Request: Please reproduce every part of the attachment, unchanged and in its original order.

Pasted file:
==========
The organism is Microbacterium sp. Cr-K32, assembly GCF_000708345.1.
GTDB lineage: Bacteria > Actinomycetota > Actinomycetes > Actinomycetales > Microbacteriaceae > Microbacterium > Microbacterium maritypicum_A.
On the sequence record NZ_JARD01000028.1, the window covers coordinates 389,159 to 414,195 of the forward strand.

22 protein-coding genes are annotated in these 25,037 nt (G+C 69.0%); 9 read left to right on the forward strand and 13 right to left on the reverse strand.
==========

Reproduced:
The organism is Microbacterium sp. Cr-K32, assembly GCF_000708345.1.
GTDB lineage: Bacteria > Actinomycetota > Actinomycetes > Actinomycetales > Microbacteriaceae > Microbacterium > Microbacterium maritypicum_A.
On the sequence record NZ_JARD01000028.1, the window covers coordinates 389,159 to 414,195 of the forward strand.

22 protein-coding genes are annotated in these 25,037 nt (G+C 69.0%); 9 read left to right on the forward strand and 13 right to left on the reverse strand.